Wait, What? Pumped Storage is More Affordable Than Batteries?

Approximately 270 pumped storage hydropower plants are operating or under construction around the world, representing a combined generating capacity of more than 127,000 megawatts (MW). Why, then, does the buzz in the United States about energy storage typically focus exclusively on batteries? The part of the answer lies in debunking the myth that batteries are a more affordable storage solution than pumped storage hydropower.

The U.S. Department of Energy (DOE) released a study last year using methods to compare pumped storage hydropower and battery power, as well as other energy storage technologies, to get a true comparison of life-cycle costs.

The DOE’s report, Energy Storage Technology and Cost Characterization, found pumped storage hydropower (and compressed air energy storage) to be the “most cost-effective energy storage technology” on a cost per kilowatt-hour basis. Additional technologies evaluated include lithium-ion, lead-acid, redox flow, sodium-sulfur, sodium metal halide and zinc-hybrid cathode batteries, as well as flywheels and ultracapacitors.

Pumped storage is more expensive upfront than battery and other storage technologies, but the facilities are longer-term investments with lifespans of half a century or more. Projects cost approximately $1,700/kilowatt (kW) to $2,500/kW, based on an estimated 1,000 MW sized project.

Though the construction costs may be higher, pumped storage costs less than any other battery storage technology overall, at $19/kWh-yr (the fixed operations and management costs throughout the facility’s lifespan) compared to $74/kWh for Li-ion batteries, which was the lowest cost battery available today.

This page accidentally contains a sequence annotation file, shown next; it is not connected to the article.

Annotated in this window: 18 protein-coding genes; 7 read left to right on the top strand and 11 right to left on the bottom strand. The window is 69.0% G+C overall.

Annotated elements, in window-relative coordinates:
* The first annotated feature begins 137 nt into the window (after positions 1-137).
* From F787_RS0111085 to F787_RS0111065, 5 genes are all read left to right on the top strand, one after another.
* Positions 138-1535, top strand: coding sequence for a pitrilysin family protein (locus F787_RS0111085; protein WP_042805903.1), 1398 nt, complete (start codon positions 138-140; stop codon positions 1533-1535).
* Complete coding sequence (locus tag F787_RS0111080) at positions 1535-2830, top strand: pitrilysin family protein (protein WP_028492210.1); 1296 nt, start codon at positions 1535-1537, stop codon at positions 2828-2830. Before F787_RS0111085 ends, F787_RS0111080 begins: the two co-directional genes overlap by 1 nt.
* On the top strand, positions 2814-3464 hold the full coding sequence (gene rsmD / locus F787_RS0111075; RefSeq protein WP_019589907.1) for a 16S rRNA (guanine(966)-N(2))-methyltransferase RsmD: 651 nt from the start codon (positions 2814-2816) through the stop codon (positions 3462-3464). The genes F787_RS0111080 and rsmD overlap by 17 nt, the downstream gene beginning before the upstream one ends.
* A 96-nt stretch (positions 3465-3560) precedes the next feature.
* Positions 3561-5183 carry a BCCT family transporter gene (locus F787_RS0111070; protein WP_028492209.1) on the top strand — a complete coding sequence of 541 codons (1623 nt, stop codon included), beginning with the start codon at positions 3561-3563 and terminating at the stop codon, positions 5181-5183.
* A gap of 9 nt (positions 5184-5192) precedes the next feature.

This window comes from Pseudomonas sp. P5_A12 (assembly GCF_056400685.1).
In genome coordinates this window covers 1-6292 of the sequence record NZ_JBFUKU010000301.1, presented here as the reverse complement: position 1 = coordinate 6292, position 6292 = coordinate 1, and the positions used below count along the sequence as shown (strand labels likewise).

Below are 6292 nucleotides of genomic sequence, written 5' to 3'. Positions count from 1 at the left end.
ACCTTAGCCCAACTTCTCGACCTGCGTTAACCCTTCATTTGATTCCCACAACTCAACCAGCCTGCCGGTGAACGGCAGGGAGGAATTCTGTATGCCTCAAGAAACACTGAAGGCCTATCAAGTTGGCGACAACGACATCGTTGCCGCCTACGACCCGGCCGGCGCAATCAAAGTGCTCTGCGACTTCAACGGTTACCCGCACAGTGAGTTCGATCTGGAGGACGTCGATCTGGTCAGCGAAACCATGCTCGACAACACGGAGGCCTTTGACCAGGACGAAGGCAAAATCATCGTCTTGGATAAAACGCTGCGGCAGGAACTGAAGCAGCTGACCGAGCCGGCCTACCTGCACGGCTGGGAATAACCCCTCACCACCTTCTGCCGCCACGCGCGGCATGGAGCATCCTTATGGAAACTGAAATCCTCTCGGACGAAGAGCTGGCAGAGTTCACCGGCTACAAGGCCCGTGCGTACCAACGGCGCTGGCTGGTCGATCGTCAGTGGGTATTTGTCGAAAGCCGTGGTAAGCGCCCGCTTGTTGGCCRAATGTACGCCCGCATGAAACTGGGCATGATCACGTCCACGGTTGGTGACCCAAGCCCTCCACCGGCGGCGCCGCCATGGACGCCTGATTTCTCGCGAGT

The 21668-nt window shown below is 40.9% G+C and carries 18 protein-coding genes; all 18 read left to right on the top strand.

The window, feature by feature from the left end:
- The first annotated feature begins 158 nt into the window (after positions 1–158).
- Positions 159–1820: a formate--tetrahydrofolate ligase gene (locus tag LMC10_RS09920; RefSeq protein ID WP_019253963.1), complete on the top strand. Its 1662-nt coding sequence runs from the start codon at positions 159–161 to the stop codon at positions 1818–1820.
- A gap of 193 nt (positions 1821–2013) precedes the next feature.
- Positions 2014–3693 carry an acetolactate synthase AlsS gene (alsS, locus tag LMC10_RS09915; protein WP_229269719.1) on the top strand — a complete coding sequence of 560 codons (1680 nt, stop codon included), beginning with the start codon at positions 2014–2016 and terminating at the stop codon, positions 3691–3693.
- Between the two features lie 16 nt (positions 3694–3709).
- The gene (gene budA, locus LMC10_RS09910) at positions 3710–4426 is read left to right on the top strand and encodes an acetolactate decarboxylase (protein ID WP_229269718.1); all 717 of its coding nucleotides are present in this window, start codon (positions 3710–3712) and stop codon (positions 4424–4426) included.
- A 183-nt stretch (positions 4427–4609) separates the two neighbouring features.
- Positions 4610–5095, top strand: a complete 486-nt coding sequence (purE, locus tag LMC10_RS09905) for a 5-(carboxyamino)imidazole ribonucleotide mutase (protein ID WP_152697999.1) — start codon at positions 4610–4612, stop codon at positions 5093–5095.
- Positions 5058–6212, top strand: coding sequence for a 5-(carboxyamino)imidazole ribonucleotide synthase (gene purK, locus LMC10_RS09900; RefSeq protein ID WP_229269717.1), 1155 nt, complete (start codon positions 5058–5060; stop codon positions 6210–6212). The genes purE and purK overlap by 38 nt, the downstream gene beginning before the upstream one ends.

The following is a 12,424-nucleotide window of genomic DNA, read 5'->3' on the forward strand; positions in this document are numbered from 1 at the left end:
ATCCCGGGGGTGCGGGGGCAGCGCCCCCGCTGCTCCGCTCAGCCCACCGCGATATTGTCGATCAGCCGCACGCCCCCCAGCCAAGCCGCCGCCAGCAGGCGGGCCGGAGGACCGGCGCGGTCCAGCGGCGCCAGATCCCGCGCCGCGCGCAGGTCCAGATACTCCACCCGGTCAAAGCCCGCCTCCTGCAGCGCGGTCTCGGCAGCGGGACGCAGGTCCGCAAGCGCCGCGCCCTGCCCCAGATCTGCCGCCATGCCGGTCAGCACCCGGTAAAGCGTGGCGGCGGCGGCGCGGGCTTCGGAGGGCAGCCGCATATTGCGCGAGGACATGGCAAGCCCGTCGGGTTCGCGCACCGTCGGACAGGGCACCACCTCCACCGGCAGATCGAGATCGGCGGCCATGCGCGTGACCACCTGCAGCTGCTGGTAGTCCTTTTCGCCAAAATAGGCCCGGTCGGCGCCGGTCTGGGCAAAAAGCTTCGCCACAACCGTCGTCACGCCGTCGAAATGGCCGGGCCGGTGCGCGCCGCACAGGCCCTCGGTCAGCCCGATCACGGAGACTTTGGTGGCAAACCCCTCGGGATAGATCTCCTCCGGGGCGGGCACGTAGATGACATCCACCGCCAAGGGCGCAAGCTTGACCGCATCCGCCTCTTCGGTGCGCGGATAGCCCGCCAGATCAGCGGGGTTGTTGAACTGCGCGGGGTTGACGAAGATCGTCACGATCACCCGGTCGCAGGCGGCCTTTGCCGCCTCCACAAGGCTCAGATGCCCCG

Pumped storage offers lower costs for long-term storage as well, at $165/kWh compared to $469/kWh for battery storage. Pumped storage has been used for decades; as a result, it’s a more mature technology than batteries, with higher rates of round-trip efficiency.

Pumped storage allows for greater integration of wind and solar resources into the grid system by reducing the curtailments of excess variable renewable generation. It also can be deployed in less-traditional geographies. All of these features improve grid reliability and reduce reliance on fossil-fueled generation.

When determining the most cost-effective storage technology, it’s important to look at the entire lifecycle and compare technologies apples-to-apples. And as it turns out, pumped storage is a pretty good choice.

Path to Clean Energy Vol 1

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